I don’t wish to suggest that Sir John is inarticulate. He is, if anything, too articulate. Ask him a question that demands a simple yes or no and you will receive, in their stead, a grand unfurling of impeccably constructed verbiage. He speaks funnily enough, in the language of an official report: clauses as long as sentences, sentences as long as paragraphs, paragraphs as long as pages, now and then slipping seamlessly into a footnote and then seamlessly out again.’    (Michael Duncan writing in ‘Seven minutes to say hello’ for the Telegraph, 5 February 2015 )

A  wise but humorous observation:

‘Unpunctuality is the impoliteness of policemen.’  (Ruth Rendell in Not in the Flesh)

An unusual description:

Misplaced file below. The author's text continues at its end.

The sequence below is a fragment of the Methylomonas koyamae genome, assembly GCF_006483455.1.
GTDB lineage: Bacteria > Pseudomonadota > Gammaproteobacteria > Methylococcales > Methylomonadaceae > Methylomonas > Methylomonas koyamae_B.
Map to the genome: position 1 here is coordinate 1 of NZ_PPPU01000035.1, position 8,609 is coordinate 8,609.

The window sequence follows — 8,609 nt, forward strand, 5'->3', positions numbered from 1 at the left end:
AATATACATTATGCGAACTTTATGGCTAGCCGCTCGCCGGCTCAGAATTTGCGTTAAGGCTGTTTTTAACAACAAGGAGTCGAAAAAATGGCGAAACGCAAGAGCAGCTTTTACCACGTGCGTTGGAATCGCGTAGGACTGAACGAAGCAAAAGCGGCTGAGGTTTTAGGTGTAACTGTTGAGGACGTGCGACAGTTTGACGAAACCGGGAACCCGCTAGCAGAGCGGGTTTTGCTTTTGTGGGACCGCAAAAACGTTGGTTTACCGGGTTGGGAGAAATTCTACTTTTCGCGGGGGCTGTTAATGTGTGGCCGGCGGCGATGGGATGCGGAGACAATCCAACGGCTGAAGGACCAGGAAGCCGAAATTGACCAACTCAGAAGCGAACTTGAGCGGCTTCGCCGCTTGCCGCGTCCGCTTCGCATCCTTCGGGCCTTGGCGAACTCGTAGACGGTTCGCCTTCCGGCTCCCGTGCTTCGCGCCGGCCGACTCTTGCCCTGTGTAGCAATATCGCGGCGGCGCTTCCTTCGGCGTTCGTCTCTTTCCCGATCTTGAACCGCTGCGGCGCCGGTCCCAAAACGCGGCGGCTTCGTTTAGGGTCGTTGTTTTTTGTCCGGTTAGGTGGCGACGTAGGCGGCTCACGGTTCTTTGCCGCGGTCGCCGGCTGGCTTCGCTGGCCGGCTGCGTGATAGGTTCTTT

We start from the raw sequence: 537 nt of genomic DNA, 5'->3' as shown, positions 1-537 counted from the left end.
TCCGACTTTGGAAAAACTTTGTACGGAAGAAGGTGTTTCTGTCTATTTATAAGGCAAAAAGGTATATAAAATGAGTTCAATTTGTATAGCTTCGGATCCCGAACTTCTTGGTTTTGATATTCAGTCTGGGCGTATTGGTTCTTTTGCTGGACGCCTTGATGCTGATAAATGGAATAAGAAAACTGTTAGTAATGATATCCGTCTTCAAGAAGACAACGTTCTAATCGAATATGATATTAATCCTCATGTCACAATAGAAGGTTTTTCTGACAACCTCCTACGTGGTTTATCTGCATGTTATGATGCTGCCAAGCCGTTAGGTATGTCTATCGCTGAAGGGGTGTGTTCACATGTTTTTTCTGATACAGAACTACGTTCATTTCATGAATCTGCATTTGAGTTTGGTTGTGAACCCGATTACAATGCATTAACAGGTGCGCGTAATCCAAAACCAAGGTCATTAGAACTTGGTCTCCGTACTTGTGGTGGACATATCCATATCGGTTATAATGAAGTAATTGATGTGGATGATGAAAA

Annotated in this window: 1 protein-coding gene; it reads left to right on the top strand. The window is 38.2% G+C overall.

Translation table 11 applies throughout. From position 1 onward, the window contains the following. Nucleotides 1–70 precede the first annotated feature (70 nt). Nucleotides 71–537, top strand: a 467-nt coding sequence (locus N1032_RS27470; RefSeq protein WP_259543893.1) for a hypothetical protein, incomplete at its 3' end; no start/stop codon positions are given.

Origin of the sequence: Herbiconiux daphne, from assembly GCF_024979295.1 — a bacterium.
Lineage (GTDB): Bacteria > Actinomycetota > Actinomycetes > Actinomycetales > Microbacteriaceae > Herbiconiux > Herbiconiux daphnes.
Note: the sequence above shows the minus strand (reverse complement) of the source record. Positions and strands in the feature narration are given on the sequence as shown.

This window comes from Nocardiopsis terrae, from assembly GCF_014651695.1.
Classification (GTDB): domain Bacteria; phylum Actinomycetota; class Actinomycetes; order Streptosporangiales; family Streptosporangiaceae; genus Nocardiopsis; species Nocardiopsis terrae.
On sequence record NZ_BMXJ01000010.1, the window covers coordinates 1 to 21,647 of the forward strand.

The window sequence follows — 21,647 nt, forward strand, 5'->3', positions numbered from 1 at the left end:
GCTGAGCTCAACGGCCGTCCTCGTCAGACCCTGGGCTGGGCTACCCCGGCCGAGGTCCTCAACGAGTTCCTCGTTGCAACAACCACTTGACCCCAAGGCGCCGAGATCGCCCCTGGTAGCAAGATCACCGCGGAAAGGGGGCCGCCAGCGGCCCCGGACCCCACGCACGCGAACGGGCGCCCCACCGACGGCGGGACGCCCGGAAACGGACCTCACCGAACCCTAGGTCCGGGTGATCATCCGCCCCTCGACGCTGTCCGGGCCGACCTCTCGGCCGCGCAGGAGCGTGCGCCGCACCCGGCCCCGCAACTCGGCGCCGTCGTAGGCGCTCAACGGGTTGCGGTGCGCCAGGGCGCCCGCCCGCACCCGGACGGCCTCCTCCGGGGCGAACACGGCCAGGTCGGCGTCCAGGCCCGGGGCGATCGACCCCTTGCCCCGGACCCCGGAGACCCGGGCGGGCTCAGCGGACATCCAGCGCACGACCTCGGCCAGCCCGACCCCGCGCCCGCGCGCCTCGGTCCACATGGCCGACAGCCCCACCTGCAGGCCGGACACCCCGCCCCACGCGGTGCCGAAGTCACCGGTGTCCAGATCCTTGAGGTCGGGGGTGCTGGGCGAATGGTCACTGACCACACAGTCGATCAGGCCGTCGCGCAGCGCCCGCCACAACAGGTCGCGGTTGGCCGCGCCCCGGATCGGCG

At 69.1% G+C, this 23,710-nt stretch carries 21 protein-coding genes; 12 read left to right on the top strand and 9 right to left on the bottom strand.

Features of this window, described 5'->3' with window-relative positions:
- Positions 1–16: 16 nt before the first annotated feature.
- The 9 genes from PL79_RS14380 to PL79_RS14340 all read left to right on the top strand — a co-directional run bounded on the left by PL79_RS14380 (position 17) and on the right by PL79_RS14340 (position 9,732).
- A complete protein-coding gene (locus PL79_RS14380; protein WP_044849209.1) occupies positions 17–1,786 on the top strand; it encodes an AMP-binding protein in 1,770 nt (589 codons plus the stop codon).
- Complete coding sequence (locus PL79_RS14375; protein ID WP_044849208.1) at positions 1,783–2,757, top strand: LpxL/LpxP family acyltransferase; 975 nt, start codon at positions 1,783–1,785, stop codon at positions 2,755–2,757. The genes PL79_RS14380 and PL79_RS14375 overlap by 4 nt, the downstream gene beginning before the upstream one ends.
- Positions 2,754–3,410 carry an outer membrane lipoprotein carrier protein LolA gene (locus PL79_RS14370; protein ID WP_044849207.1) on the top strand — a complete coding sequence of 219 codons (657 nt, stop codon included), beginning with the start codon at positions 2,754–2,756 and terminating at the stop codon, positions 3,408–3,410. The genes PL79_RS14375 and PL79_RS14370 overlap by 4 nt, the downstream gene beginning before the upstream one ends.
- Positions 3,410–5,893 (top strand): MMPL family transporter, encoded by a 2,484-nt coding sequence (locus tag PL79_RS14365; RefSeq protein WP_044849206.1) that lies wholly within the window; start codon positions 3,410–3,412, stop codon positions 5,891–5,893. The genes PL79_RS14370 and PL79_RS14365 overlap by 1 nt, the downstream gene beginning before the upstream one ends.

‘… one of those houses – or its living room was – which are furnished with most of the necessaries of life, things to sit on and sit at, things to look at and listen to, to supply warmth or keep out cold, insulate the walls and cover the floors, but with nothing to refresh the spirit or gladden the heart, compel the eye or turn the soul’s eye towards the light. The predominant colour was beige. There was a calendar (Industry in Twenty-First Century UK) but no pictures on the walls, no books, not even a magazine, a small pale blue cactus in a beige pot but no flowers or other plants, no cushions on the bleak wooden-armed chairs and settee, a beige carpet but no rugs. The only clock was the digital kind with large, very bright green, quivering figures.’    (Ruth Rendell in Not in the Flesh)